Remarks to Embassy Staff and Families

Hillary Rodham Clinton
Secretary of State
U.S. Embassy
Tripoli, Libya
October 18, 2011

SECRETARY CLINTON: As Gene and Assistant Secretary Feltman and I were walking through here, they were talking about how the last time Jeff was here was when we were very worried that Qadhafi and Sanussi were going to kill you.

AMBASSADOR CRETZ: Yeah. (Laughter.)

SECRETARY CLINTON: And we were debating and just pulling our hair out about what to do and how to respond to it, and then the threats got worse and the intimidation got worse, and so we had to bring Gene home for consultations, as they say. But here you are, you’re back and Qadhafi’s gone. (Laughter.) So it somehow seems to be all’s right with the world. (Applause.)

I am very pleased to have this chance to thank each and every one of you, and to return as Secretary of State to a free Libya. And what an amazing experience. And I’ve had the opportunity today to meet with a number of the officials of the Transitional National Council, students and faculty at Tripoli University, and then I just came from the medical center, where I met with doctors and patients and heard about the very serious needs of a lot of the wounded fighters who made the liberation of Libya possible.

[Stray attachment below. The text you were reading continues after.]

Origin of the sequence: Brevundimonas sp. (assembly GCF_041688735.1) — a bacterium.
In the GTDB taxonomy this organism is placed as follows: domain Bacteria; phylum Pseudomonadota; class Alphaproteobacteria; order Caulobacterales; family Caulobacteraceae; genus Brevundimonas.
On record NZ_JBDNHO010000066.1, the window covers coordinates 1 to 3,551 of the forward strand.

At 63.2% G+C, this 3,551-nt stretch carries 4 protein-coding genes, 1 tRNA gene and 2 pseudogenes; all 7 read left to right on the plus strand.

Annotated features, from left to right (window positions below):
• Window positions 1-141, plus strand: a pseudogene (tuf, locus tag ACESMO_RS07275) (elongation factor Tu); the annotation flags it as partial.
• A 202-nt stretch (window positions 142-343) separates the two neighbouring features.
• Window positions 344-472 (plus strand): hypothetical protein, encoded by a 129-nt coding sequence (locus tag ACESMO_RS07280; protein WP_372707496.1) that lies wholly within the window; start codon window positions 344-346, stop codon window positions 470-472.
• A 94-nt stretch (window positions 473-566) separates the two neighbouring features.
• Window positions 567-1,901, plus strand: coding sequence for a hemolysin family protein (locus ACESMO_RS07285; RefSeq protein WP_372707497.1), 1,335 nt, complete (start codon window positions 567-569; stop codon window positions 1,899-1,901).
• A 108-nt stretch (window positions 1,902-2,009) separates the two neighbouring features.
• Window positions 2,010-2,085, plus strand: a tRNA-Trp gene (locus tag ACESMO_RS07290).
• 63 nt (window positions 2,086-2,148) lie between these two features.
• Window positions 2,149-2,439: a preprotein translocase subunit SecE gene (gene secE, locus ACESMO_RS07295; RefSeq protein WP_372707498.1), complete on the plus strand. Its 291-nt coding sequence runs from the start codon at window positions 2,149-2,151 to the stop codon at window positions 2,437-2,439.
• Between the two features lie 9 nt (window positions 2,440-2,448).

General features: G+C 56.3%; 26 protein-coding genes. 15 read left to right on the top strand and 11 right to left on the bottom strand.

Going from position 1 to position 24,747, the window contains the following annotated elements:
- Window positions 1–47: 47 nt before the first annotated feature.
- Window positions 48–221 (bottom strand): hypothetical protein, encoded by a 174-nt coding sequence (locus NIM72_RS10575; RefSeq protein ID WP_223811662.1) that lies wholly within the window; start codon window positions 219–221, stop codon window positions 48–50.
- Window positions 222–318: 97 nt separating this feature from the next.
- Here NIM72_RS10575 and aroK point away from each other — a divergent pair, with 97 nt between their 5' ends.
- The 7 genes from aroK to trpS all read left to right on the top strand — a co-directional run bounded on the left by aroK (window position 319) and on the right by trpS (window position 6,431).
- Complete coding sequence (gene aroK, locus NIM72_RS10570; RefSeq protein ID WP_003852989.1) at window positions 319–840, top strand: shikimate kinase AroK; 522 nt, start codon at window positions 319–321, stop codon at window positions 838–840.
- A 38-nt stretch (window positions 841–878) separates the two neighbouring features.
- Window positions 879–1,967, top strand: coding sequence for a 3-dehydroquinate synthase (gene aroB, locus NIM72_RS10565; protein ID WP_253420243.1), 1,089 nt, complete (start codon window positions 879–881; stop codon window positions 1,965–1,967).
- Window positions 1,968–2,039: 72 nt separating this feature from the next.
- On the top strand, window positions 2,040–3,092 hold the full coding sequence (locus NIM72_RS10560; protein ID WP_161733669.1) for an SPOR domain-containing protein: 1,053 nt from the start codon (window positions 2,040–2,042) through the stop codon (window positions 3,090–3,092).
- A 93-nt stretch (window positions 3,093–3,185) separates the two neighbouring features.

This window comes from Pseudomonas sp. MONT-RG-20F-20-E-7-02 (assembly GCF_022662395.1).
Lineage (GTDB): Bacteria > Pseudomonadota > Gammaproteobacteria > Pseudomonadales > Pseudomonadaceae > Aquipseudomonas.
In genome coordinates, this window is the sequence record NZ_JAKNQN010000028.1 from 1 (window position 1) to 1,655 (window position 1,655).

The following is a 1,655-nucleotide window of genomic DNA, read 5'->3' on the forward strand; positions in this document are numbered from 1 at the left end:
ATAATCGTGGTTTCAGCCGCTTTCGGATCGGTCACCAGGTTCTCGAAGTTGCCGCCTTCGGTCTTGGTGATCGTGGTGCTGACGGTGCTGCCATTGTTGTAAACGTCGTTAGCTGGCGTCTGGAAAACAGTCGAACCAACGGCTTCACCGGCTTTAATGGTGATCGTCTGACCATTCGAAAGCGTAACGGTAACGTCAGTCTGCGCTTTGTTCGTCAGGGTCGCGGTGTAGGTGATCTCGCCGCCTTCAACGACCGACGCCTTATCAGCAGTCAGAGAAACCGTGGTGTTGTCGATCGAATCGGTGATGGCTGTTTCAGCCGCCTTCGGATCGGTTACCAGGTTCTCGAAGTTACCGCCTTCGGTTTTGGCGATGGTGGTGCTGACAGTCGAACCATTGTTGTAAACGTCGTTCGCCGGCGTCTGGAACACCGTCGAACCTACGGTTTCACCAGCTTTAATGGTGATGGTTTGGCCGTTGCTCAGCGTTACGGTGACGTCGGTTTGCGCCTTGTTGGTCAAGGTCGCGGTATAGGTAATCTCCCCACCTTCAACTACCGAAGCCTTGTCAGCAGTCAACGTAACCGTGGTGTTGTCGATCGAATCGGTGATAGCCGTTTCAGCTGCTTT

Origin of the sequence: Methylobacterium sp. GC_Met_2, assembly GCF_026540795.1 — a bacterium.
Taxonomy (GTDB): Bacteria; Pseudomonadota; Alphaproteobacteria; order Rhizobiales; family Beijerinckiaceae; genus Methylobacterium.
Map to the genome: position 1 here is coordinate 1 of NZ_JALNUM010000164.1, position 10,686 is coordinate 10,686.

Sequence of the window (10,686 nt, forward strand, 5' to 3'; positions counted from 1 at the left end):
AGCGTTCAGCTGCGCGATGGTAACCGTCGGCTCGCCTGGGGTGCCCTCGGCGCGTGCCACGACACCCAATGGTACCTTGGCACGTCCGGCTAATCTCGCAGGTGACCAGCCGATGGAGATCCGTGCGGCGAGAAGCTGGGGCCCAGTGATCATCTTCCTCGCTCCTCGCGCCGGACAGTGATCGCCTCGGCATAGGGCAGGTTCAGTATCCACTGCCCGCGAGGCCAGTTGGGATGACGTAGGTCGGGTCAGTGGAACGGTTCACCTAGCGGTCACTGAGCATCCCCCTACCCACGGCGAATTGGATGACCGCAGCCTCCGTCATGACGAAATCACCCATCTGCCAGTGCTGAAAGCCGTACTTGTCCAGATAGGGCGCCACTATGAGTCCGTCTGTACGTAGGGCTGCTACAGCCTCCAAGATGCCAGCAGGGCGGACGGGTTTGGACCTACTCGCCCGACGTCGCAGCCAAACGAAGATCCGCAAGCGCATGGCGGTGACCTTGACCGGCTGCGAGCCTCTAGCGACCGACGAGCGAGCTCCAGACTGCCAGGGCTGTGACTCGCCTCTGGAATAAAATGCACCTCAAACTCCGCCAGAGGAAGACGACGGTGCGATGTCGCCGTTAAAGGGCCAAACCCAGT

I want to thank Gene, of course, and Joan, because I remember also those – where’s Joan? There you are. Hi, Joan. (Applause.) Come on up here. Come on up here a minute. Ah, come on.

I remember when Joan was evacuating and we got her on the ferry from Malta, and then the ferry from Malta didn’t leave, and then once it left, it was a very rough passage. So indeed, you’re back as well. And those of you who have worked with Gene and Joan to basically turn what had been the ambassador’s residence into our temporary Embassy, I am very, very grateful to each and every one of you. I know that you’re working in very difficult, cramped conditions, three and four of you to a room. I just saw some of that. You had no OpenNet and almost no basic office resources, and we all know that Libya is the land where Blackberrys come to die. (Laughter.) They don’t seem able to get their current going. But I think it’s remarkable, particularly for those of you who stayed throughout the last seven months, to be here back as part of our team on behalf of Embassy Tripoli.

I also want to really express – I know how many of you are feeling. The loss of our Embassy was a very personal one to many of you. You had worked so hard to get it built up and get it going. And the damages, the looting, were just appalling. But I am personally relieved that no damage was done to any of our staff members, because I know many of you were checking on it and trying to keep us informed. And I know, too, that the memories of the last very stressful eight months will be with you always. But at the same time, I hope you’re thinking about the future and what a new Libya will mean to you.